Facing a congressional deadline and escalating criticism that the U.S. government hasn’t done enough to combat the rise of ISIS -- or Daesh, the preferred identifier of the Obama Administration -- Secretary of State John Kerry walked to the podium on March 17th and declared that recent atrocities committed under ISIS constitute genocide.
“[Daesh] kills Christians because they are Christians, Yazidis because they are Yazidis, Shia because they are Shia,” he said.
It’s just the second time the U.S. government has used the word 'genocide' in response to an ongoing conflict, and Kerry said it came after a lengthy and careful deliberation. But now what? There is no legal consequence to the government’s declaration; they are not now required to respond any differently to the growing threat of ISIS. So, what is its significance?
Rebecca Hamilton, former Sudan and South Sudan correspondent for the Washington Post and author of Fighting for Darfur: Public Action and the Struggle to Stop Genocide, calls this conundrum the "g-word paradox." While a genocide declaration may prompt little immediate impact, Rebecca says its ‘correctness’ makes an inimitable historical difference. Bob talks with Rebecca about the word's fraught history, and about what it means to believe that the word 'genocide' matters.
BROOKE GLADSTONE: This is On the Media. I'm Brooke Gladstone.
BOB GARFIELD: And I’m Bob Garfield. Facing a congressional deadline and escalating criticism that the US government hasn't done enough to combat the rise of ISIS, also known as daesh, Secretary of State John Kerry walked to the podium last week and dropped the g-word.
SECRETARY OF STATE KERRY: My purpose in appearing before you today is to assert that in my judgment daesh is responsible for genocide against groups in areas under its control, including Yazidis, Christians and Shia Muslims.
BOB GARFIELD: And the media seemed to say in unanimity, about time!
MALE CORRESPONDENT: Next, Secretary of State John Kerry finally admits that ISIS is committing genocide against Christians and others.
FEMALE CORRESPONDENT: Secretary of State John Kerry finally used the term, after pressure from Congress.
FEMALE CORRESPONDENT: Why did it take the White House, via the State Department, so long to label this?
WOMAN: That’s a question I can't answer. I, I think it's been something that’s been mystifying to people.
BOB GARFIELD: Okay, now what? Does it actually mean anything? Rebecca Hamilton, a former Sudan and South Sudan correspondent for the Washington Post, calls this conundrum the "g-word paradox." Rebecca, welcome to On the Media.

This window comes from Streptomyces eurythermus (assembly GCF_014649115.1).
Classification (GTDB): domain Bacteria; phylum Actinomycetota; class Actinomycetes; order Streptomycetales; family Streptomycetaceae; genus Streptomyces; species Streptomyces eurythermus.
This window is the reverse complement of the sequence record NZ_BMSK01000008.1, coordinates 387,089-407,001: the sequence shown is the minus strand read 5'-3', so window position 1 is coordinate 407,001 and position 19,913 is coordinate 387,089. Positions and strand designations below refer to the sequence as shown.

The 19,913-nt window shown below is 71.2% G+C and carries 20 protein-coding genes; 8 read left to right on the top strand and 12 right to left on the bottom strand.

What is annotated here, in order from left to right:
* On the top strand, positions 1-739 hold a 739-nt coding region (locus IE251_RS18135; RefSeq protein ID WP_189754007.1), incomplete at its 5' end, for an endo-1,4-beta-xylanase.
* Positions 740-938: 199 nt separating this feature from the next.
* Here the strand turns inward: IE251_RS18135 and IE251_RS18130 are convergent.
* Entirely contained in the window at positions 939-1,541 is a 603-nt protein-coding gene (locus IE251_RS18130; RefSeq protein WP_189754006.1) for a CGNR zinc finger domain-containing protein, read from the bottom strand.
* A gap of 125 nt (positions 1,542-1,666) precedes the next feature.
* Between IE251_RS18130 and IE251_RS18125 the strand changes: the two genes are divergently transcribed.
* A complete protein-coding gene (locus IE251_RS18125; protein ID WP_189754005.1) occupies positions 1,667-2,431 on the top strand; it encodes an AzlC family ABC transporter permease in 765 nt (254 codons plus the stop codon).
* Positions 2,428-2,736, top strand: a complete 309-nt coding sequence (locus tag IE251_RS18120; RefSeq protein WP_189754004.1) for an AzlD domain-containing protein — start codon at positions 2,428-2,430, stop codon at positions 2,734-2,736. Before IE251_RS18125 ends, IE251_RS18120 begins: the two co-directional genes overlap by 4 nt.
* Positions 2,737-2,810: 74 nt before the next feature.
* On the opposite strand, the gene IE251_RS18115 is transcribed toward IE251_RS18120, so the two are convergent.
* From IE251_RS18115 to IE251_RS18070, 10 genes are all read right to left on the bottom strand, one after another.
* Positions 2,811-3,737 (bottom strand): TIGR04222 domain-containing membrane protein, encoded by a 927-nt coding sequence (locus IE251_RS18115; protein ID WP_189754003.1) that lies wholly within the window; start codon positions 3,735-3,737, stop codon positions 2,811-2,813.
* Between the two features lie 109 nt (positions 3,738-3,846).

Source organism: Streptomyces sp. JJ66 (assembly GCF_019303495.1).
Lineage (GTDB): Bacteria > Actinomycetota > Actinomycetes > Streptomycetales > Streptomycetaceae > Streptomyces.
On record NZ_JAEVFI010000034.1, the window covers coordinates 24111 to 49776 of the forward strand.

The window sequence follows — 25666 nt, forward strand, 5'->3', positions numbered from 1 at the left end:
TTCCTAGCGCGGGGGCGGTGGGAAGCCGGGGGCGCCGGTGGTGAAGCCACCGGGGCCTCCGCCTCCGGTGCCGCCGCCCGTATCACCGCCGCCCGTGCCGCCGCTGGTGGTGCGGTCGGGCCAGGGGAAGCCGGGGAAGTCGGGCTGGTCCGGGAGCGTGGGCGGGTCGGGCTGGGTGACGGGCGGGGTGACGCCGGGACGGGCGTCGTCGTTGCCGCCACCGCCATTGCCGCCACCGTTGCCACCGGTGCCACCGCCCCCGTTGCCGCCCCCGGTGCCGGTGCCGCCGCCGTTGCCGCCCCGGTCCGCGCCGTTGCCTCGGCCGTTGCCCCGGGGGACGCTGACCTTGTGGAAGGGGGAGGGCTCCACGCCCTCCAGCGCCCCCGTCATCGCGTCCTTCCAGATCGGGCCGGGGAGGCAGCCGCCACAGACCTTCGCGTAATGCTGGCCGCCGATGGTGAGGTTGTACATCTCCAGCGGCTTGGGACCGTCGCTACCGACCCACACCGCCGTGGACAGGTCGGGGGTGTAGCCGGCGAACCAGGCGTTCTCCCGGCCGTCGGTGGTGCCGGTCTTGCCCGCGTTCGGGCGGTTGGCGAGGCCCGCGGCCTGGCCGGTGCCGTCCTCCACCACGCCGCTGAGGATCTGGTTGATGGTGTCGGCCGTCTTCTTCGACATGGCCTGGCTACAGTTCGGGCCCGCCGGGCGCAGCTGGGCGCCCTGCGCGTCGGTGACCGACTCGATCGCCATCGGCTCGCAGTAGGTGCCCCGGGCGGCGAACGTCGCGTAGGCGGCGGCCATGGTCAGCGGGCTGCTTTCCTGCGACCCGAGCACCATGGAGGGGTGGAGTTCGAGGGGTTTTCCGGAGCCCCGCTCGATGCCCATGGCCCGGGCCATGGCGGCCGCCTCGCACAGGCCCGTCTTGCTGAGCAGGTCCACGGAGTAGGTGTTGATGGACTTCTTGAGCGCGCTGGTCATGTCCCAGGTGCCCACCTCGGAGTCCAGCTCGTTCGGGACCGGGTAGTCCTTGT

REBECCA HAMILTON: Thank you for having me.
BOB GARFIELD: Before we get to the implications of Kerry’s declaration, let's talk about how hard it historically has been for the US government to pronounce the “g-word.” Here is then State Department spokesperson Christine Shelley back in 1994, trying very hard not to say that word in the midst of the Rwanda genocide.
[1994 DEMOCRACY NOW! CLIP]:
CHRISTINE SHELLEY: Hence, we, we have every reason to believe that acts of genocide have occurred.
ALAN ELSNER: How many acts of genocide does it take to make genocide?
CHRISTINE SHELLEY: Alan, that’s just not a question that I’m in a position to answer.
ALAN ELSNER: Is it true that the — that you have specific guidance not use the word "genocide" in isolation, but always to preface it with this, with this word, "acts of"?
CHRISTINE SHELLEY: I have guidance, which, which - to which I —which I try to use as, as best as I can. I’m not — I, I have —there are, are formulations that we are using…
BOB GARFIELD: The “genocide jig” that presser has been called.
REBECCA HAMILTON: Mm-hmm. [AFFIRMATIVE]
BOB GARFIELD: Why is it so hard?
REBECCA HAMILTON: Well, in that case, she was indeed following official guidance. Government lawyers had warned not to use the word “genocide” for fear that doing so might commit the US government to actually, quote, unquote, “do something.” And they were referring, of course, to part of the UN Convention on Genocide, Article 1 of which requires states like the US that have signed up to it to prevent or punish genocide if it happens.
And so, it was extremely difficult for her because she was desperately [LAUGHS] trying to hold this press conference where it was very clear that genocide was, in fact, happening in Rwanda, without uttering the “g-word.” Subsequently, that legal advice has changed.
BOB GARFIELD: So that we are signatories; we are not obliged to intervene, even if we officially declare genocide is taking place.
REBECCA HAMILTON: That's the current legal position of the government. And this is subject to some debate within international legal circles. If you pass out the words of, you know, “obligated to prevent or punish,” different governments take different views on exactly what that obligation means. But at least domestically it's very clear at the moment that the US government doesn't consider that there are any legal consequences, as opposed to political or moral, following from a determination of genocide.